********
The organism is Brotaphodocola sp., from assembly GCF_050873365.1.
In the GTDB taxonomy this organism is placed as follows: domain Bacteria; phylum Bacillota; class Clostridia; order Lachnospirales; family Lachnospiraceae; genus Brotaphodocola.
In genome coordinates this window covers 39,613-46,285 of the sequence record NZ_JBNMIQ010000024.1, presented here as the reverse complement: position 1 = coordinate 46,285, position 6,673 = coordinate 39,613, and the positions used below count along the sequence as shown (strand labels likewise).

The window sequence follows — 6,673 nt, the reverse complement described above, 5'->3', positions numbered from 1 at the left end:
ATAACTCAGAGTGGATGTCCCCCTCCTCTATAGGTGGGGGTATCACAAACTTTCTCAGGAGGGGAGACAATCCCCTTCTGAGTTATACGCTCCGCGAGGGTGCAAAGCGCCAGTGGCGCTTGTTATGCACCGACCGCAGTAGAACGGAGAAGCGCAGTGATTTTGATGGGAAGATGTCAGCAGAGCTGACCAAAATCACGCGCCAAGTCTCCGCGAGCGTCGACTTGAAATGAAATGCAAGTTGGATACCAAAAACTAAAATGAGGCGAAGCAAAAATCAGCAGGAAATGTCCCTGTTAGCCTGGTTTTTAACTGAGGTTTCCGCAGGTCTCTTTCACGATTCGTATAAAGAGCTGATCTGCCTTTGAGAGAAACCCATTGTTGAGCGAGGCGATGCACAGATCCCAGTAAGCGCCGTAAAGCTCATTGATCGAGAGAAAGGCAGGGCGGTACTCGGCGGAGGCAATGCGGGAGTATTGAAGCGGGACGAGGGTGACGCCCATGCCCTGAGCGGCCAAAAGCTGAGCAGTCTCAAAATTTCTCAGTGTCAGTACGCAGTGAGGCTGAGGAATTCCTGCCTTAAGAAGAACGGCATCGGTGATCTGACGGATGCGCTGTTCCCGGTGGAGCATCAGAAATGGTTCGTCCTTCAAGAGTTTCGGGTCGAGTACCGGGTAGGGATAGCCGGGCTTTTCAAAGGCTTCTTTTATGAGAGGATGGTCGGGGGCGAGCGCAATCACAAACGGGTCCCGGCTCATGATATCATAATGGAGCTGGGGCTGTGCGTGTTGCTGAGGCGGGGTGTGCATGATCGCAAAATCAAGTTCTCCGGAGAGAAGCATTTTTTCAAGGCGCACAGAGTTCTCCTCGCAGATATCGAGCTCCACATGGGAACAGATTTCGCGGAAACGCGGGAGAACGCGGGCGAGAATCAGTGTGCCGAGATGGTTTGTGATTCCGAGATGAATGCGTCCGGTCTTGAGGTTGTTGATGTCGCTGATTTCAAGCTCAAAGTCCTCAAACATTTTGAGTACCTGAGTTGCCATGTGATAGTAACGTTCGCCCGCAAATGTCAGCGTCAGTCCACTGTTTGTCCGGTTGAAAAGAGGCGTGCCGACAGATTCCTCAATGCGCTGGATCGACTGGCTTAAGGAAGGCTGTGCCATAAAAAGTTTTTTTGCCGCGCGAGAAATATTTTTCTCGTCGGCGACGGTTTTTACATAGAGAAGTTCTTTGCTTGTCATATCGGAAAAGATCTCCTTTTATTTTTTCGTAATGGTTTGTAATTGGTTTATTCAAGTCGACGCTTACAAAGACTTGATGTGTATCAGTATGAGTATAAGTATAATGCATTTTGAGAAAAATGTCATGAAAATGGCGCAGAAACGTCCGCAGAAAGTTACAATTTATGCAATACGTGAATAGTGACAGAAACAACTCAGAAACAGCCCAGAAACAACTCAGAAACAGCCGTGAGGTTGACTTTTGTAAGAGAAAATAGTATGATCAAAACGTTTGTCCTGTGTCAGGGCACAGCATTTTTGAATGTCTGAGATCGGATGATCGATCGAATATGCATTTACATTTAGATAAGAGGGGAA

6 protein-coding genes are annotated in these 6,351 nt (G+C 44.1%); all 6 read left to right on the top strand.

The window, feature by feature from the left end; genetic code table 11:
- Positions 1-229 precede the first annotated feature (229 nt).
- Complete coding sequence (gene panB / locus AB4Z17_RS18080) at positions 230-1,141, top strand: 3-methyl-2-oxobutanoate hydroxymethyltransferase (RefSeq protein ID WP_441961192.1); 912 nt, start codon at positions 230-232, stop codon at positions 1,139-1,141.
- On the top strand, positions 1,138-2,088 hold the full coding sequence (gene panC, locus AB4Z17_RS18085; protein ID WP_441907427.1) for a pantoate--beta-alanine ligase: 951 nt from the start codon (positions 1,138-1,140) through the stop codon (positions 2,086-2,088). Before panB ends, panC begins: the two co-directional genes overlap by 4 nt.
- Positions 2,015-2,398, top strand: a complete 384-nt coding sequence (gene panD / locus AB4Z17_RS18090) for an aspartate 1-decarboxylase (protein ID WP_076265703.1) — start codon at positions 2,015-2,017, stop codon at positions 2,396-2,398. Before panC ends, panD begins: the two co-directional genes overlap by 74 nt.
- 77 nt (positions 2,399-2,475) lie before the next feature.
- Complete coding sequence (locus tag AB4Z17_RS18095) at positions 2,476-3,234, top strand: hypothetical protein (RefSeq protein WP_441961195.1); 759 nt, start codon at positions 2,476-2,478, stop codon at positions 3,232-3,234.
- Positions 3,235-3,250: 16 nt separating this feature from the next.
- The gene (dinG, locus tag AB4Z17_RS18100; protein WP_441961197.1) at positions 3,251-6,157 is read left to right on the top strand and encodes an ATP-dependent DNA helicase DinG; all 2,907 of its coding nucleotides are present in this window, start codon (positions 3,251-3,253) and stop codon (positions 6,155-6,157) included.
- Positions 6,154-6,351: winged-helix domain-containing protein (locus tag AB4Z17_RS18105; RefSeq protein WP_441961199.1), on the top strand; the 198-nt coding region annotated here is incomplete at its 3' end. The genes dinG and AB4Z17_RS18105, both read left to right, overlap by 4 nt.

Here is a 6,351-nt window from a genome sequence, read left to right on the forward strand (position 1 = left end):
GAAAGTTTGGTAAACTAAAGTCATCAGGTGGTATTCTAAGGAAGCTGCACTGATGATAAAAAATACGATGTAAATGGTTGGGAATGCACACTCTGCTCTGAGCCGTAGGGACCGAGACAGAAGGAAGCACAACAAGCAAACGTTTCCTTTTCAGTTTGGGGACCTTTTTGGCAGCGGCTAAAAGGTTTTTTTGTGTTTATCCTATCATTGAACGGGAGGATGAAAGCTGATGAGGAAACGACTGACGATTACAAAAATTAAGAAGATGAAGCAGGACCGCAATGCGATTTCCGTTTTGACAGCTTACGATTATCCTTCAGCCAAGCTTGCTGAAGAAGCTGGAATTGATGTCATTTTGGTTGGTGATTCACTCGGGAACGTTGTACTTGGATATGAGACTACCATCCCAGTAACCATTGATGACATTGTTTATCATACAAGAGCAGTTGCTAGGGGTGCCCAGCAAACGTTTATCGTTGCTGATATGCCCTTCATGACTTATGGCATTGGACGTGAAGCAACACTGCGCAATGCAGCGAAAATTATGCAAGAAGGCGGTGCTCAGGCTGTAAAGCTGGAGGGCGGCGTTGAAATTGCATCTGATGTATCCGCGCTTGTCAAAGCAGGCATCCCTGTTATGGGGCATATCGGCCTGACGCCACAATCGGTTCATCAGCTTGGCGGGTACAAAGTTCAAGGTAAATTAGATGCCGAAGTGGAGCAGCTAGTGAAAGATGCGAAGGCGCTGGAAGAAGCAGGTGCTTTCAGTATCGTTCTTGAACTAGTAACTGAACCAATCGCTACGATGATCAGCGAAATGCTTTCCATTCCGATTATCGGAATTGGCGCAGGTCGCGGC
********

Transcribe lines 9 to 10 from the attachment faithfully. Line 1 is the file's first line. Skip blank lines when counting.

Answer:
- Complete coding sequence (gene panB / locus AB4Z17_RS18080) at positions 230-1,141, top strand: 3-methyl-2-oxobutanoate hydroxymethyltransferase (RefSeq protein ID WP_441961192.1); 912 nt, start codon at positions 230-232, stop codon at positions 1,139-1,141.
- On the top strand, positions 1,138-2,088 hold the full coding sequence (gene panC, locus AB4Z17_RS18085; protein ID WP_441907427.1) for a pantoate--beta-alanine ligase: 951 nt from the start codon (positions 1,138-1,140) through the stop codon (positions 2,086-2,088). Before panB ends, panC begins: the two co-directional genes overlap by 4 nt.